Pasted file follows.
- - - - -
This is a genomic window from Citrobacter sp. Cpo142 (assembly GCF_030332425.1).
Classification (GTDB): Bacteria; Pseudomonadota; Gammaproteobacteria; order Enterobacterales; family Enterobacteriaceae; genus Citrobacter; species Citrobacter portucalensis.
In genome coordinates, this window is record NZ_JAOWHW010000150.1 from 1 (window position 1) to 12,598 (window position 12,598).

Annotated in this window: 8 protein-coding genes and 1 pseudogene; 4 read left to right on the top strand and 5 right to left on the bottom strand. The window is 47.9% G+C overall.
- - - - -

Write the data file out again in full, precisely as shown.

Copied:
This is a genomic window from Citrobacter sp. Cpo142 (assembly GCF_030332425.1).
Classification (GTDB): Bacteria; Pseudomonadota; Gammaproteobacteria; order Enterobacterales; family Enterobacteriaceae; genus Citrobacter; species Citrobacter portucalensis.
In genome coordinates, this window is record NZ_JAOWHW010000150.1 from 1 (window position 1) to 12,598 (window position 12,598).

Annotated in this window: 8 protein-coding genes and 1 pseudogene; 4 read left to right on the top strand and 5 right to left on the bottom strand. The window is 47.9% G+C overall.